Maybe it's that I want to have someone near me where our primary relationship is not that of pastor-parishoner, somebody who I can just be myself with.  Somebody I can say, "I don't know if this is what I want to do for the rest of my life" to.  I've been working on building some other mentoring relationships, in the state and over email, but that's still not the same as a friend.

And to make matters worse, I'm really good at feeling guilty when I feel this way, because "Jesus is your best friend," and "God doesn't give you anything you can't handle" and "He is always right there beside you."  Yeah, I get that.  But this is still hard. 

Sigh...48 weeks to go... 

Tales of a Country Parson, Vol. V

So, last week was a busy week.  I preached (as usual) on Sunday, and then had a short afternoon off before dinner with the council members of the smaller of my two congregations.  It was a marvelous dinner, but still was something on the "to-do" list.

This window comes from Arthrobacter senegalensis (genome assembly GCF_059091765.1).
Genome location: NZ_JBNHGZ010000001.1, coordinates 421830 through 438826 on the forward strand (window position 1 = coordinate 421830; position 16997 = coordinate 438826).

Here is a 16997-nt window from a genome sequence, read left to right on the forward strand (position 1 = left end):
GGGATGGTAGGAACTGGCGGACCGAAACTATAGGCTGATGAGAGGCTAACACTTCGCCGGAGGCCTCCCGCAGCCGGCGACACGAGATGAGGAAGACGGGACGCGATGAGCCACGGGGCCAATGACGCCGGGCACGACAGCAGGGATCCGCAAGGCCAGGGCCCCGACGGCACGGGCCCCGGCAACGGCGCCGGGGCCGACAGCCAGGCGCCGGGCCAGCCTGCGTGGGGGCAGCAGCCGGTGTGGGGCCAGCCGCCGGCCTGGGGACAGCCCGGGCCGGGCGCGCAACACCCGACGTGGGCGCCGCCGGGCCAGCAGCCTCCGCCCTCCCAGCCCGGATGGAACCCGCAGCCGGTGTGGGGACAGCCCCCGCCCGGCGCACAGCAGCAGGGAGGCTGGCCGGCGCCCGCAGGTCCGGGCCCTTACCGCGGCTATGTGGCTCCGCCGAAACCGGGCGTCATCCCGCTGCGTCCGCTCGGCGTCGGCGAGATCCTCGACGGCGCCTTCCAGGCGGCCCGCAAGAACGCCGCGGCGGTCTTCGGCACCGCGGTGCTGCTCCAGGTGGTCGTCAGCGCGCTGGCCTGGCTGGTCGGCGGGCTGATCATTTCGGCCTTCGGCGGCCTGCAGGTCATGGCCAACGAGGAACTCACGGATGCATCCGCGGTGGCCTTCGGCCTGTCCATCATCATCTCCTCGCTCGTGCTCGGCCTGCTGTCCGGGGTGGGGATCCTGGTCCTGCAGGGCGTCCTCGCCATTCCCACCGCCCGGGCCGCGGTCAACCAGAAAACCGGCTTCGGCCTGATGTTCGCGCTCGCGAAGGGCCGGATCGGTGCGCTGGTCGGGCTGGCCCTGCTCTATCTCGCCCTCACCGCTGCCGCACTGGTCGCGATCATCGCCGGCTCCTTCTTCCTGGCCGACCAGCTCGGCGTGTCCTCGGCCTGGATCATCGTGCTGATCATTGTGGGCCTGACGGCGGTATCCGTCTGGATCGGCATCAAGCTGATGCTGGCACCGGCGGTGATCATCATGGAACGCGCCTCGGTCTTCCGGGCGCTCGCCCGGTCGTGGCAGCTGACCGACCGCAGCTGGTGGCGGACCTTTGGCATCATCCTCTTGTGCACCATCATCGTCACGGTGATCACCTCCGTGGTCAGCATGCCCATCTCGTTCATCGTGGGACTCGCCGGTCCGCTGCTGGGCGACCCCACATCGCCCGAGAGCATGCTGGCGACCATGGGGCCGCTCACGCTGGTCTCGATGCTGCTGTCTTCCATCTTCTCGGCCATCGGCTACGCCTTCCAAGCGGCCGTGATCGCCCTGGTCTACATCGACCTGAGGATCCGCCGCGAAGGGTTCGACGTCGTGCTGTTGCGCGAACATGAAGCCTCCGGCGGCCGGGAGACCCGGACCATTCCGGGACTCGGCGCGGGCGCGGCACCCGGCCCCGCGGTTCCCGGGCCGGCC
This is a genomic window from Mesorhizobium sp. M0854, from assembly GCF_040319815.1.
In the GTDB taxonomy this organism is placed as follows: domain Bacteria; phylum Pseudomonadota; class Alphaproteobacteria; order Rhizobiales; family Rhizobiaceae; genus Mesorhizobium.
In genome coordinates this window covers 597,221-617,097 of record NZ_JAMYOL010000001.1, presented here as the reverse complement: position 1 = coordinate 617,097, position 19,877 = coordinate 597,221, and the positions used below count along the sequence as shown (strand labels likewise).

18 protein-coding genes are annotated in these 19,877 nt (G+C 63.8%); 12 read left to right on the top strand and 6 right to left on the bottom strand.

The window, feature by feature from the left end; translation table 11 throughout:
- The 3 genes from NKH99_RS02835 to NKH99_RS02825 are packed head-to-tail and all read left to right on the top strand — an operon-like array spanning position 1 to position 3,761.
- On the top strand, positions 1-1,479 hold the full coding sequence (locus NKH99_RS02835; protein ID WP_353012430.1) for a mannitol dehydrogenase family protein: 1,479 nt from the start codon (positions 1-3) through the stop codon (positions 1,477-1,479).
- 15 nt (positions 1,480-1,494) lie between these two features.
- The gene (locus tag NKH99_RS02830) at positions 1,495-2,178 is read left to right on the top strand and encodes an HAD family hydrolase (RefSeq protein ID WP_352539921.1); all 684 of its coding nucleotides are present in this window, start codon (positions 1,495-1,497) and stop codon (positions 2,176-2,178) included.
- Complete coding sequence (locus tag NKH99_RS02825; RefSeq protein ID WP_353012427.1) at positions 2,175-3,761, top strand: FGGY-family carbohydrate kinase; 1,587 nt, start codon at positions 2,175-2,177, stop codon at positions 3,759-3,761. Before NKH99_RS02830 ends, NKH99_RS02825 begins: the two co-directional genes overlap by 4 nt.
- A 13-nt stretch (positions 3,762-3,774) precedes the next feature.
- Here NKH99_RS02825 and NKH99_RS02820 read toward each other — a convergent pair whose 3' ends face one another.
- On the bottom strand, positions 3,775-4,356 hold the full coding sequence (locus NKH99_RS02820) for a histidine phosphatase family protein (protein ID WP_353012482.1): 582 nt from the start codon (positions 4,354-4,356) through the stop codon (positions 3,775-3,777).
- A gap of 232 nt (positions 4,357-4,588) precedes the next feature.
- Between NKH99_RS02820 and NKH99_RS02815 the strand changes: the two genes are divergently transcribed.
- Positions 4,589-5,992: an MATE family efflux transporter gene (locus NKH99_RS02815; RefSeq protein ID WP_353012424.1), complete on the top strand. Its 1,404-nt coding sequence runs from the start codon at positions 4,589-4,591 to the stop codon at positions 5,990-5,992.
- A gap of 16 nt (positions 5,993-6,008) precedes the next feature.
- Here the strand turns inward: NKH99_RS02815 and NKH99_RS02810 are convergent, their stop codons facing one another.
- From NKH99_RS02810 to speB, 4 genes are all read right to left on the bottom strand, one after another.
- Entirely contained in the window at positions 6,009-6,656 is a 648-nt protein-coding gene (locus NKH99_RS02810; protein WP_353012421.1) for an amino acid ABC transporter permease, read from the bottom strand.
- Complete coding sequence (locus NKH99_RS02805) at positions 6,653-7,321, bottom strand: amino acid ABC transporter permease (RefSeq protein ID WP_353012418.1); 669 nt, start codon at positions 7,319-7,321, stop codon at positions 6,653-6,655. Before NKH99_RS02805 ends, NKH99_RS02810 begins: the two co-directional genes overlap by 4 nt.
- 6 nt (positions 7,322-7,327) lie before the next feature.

Then Monday I had to head into the "big city" for staff meetings, internship supervision, etc... I like going to the city, (Starbucks, Walmart, and Target, the greatest sirens in my life) but I had to hurry back home because there was a visitation and prayer service (kind of a forum for eulogies, held in conjunction with many funerals in this part of the country) for a man at my church who had died.  I didn't really have to "run" any of it, as the deceased had a relative who is a pastor in a nearby town who had been pressed into service, but I still needed to go, and I'm glad I did. 

Tuesday was the funeral, and I spent most of the day in my office/the church being hospitable to all the assorted funeral people running around - funeral committee ladies, funeral home staff, etc...